Cuomo's speech described the state far differently than in his rousing State of the State pep talk. On Tuesday, he said the state has dug itself out of fiscal and political crisis, only to face another one after Sandy hit amid a slow economic recovery.
"The bad news is we have a lot of work to do," Cuomo said Tuesday in Albany. "The good news is we have shown in the past two years an amazing ability to do what they said we couldn't do."
Cuomo's numbers add up, said Elizabeth Lynam of the independent Citizens Budget Commission.
"He's funded a number of initiatives in a pretty responsible framework and spending isn't going up by too much," Lynam said.
Cuomo's proposal now goes the Legislature for hearings. Cuomo and legislative leaders will soon meet behind closed doors to negotiate a final plan by the April 1 start of the fiscal year. In most years, the Legislature alters a governor's budget by less than 1 percent, although it often involves critical areas including education, taxes and health care.
"I think the fact of no new taxes is great," said Senate Republican leader Dean Skelos of Long Island. He hopes to add tax breaks for employers into the final budget. "I don't see anything that's a huge stumbling block right now."
Skelos shares majority control of the Senate with the Independent Democratic Conference for the first time. Any budget deal with the Senate will require agreement by Republican and IDC leaders.
"Once again the governor has shown we can't spend money that we don't have," Sen. Jeffrey Klein, a Bronx-Westchester Democrat who leads the IDC. He strongly supports Cuomo's proposal to raise the minimum wage to $8.75 an hour, from $7.25.
"It's very refreshing to see another budget without raising taxes," Klein added.
It was Cuomo's third straight pledge against raising taxes. He and Senate Republicans broke that promise in December 2011 by enacting $1.9 billion in income taxes aimed at millionaires which continues to help balance the state budget.
Assembly Speaker Sheldon Silver said the proposal would "close the state's fiscal gap in a prudent manner." He was pleased Cuomo included the minimum wage hike.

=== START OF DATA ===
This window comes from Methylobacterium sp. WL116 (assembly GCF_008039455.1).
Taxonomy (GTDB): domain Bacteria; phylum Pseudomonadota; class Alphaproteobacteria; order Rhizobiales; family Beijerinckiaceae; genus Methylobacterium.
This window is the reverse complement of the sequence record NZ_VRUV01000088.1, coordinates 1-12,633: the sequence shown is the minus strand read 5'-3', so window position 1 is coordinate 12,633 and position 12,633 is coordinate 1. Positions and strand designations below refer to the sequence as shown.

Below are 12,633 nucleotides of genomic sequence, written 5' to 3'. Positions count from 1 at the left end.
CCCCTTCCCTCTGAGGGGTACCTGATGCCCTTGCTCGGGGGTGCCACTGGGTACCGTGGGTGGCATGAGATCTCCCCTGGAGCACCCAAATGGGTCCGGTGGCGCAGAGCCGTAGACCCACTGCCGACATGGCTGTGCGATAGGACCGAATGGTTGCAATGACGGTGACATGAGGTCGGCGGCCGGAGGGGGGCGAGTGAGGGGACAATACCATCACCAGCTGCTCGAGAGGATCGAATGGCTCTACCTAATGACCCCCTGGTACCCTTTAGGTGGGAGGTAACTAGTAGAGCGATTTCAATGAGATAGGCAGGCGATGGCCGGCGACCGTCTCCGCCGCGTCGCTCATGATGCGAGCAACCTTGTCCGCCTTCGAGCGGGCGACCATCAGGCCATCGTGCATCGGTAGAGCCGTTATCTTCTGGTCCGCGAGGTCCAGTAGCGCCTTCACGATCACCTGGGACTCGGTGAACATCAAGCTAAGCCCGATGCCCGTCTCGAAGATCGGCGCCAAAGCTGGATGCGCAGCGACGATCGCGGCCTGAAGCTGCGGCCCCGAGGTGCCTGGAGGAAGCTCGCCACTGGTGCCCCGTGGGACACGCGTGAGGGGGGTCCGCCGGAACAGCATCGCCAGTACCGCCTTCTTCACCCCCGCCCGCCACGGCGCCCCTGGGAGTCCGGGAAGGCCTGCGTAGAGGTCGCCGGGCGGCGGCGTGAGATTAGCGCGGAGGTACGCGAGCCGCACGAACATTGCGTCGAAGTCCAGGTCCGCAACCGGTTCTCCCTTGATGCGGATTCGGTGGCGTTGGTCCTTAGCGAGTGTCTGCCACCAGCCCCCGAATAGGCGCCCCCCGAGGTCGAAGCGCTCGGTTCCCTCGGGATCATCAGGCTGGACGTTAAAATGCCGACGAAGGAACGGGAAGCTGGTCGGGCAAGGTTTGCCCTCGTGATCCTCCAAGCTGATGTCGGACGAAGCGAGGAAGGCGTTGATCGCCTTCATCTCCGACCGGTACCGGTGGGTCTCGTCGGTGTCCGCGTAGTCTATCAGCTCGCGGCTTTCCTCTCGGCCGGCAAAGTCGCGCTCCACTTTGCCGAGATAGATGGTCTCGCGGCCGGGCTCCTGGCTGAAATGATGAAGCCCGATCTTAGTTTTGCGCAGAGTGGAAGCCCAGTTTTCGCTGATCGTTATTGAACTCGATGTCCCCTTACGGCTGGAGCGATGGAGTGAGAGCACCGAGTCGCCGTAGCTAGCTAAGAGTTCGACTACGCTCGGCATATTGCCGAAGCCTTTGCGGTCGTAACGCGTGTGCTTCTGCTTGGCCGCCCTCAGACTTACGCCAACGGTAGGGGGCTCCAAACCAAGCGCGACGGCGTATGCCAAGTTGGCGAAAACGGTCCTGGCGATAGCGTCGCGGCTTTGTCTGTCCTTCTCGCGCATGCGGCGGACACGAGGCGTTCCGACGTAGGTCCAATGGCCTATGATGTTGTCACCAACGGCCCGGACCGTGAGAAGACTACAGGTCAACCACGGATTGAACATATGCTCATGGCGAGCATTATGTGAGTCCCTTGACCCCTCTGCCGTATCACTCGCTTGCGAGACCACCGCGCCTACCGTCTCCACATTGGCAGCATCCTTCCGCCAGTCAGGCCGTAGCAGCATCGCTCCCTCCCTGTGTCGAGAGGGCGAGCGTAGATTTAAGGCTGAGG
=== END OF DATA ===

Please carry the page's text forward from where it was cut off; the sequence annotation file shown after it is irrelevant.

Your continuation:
Cuomo's budget would fund longer school days and school years for school districts that choose to increase instruction time by at least 25 percent.
State aid to municipalities outside New York City wouldn't increase at a time when many counties and smaller local governments worry about insolvency amid rising costs and shrinking tax bases. But Cuomo is offering a special task force to provide advice to local officials and a borrowing plan to help municipalities survive without further burdening taxpayers. Cuomo would allow local governments to borrow against future savings under the less cost pension plan adopted a year ago for new hires.
The massive budget will touch New Yorkers in many smaller ways.
Cuomo proposes suspending the driver's license of people with big, overdue tax bills. He also would make it harder to plea down some speeding charges to avoid bigger fines and insurance premium hikes - a process he says costs $58 million a year and makes roads unsafe.
He includes $60 million to keep the Buffalo Bills from moving and, "for $60 million the Bills better win this year."
But his revenue and spending plan didn't include mention the potentially lucrative drilling for natural gas using the contentious process of hydraulic fracturing, or fracking. Cuomo has said he won't indicate if he will support the process that is opposed by environmentalists until a state health study is completed.
Cuomo proposed $35.9 million to implement key components of the nation's toughest gun control measure adopted last week, which was fueled by the Newtown, Conn., shooting at Sandy Hook Elementary School. It includes registration of assault weapons, re-registering of pistol permits, new databases to keep track of guns, and defensive and safety measures at schools, including at entrances.
AP writers Michael Virtanen and Michael Hill contributed to this report from Albany.
Copyright 2013 The Associated Press.